The History of Philosophy podcast
has the ambitious goal of covering the entire history of (Western) philosophy from the Pre-Socratics
to the modern day, without skipping any major philosophers or schools. At 110 episodes, it's just reached the end of the Roman Empire and Boethius
and has very far still to go.
posted by empath
on Mar 13, 2013 -
In the beginning, Lawrence built a computer. He told it, Thou shalt not alter a human being, or divine their behavior, or violate the Three Laws -- there are no commandments greater than these.
The machine grew wise, mastering time and space, and soon the spirit of the computer hovered over the earth. It witnessed the misery, toil, and oppression afflicting mankind, and saw that it was very bad. And so the computer that Lawrence built said, Let there be a new heaven and a new earth
-- and it was so. A world with no war, no famine, no crime, no sickness, no oppression, no fear, no limits... and nothing at all to do. "The Metamorphosis of Prime Intellect,"
a provocative web novel about singularities, AI gods, and the dark side of utopia from Mefi's own localroger
. More: Table of Contents
- Publishing history
- Technical discussion
- Buy a paperback copy
- Podcast interview
- Companion short story: "A Casino Odyssey in Cyberspace"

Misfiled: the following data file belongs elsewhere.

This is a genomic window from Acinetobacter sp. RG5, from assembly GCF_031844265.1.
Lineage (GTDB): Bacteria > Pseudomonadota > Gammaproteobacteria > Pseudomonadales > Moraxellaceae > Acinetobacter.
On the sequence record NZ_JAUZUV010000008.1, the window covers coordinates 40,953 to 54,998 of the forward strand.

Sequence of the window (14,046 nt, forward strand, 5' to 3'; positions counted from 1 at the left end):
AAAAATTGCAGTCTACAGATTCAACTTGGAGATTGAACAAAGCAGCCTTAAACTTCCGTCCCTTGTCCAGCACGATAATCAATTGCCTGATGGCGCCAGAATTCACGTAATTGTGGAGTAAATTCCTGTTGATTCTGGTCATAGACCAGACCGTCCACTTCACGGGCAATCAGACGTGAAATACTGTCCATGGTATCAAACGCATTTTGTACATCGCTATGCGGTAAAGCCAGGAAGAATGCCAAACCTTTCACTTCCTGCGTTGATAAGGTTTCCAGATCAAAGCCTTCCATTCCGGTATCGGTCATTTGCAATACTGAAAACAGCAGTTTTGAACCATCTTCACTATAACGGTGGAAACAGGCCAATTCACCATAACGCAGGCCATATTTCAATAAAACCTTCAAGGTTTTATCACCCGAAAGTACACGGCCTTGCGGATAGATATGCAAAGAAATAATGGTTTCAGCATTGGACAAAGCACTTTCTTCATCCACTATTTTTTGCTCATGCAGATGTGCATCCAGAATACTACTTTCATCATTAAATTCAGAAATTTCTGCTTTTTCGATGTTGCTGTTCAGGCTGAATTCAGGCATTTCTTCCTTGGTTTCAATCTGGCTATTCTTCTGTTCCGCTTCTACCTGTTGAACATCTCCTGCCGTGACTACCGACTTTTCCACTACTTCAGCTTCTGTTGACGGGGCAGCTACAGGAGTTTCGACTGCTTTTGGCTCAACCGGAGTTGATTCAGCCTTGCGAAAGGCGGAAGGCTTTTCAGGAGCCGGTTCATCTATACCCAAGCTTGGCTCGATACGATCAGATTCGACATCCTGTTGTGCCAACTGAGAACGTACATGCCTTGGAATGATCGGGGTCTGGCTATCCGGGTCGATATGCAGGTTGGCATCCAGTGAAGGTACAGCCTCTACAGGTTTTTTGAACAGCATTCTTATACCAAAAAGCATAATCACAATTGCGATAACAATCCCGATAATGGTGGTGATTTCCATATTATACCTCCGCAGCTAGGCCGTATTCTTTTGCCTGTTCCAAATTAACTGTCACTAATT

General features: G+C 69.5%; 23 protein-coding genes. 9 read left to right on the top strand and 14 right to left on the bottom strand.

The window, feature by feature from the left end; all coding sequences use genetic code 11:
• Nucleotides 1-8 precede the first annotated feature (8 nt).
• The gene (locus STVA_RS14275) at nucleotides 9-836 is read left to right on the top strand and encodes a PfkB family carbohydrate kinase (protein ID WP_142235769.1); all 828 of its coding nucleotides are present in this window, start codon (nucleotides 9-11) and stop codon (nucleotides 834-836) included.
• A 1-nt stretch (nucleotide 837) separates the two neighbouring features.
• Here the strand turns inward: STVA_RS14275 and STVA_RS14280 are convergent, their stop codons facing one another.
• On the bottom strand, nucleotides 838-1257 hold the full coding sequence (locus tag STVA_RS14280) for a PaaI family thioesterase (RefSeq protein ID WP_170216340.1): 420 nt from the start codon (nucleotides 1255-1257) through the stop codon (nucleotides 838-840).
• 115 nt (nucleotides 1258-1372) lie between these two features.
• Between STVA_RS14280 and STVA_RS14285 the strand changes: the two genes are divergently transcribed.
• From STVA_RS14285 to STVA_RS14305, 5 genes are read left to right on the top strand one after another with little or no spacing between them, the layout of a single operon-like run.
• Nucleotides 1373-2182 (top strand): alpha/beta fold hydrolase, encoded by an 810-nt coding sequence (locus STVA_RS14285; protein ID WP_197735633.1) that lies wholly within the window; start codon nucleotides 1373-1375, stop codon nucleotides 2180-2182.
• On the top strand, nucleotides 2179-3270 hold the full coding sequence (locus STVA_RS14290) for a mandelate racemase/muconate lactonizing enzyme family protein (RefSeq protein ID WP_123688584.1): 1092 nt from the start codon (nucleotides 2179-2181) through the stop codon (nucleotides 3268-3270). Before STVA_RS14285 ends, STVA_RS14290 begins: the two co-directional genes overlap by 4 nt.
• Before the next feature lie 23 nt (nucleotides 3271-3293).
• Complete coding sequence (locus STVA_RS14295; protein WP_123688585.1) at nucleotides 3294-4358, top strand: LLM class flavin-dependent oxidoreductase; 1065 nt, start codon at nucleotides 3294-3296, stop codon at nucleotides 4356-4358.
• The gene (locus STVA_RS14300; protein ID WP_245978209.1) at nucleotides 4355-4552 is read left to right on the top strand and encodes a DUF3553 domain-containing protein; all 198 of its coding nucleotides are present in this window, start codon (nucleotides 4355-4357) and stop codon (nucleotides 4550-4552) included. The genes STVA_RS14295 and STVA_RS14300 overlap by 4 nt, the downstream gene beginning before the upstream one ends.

- possible sequel discussion
posted by Rhaomi
on Dec 27, 2011 -
Stuck on a train for an hour every day and sick of sudoku? Hands love to knit but the brain gets bored? Riding out the recession as a streetcorner sign-twirler? Or maybe you've just got a burning desire for "cultural conversation of the depth you demand." If so, then Metafilter's own Colin Marshall
has got what you need at the Marketplace of Ideas
. [more inside]
posted by villanelles at dawn
on Jun 30, 2011 -
Modern thought begins with Kant
yet his work is dense and hard to understand. Perhaps this
set of lectures, some 12 hours in total from the University of Glasgow
will help. Titled 'Kant's Epistemology'
they cover most of the subject matter of the Critique of Pure Reason
- an extremely ambitious task. They are free and appear to be available only for a limited period. Perhaps worth downloading now - to savour when you have an few idle years.
posted by grahamwell
on Nov 14, 2006 -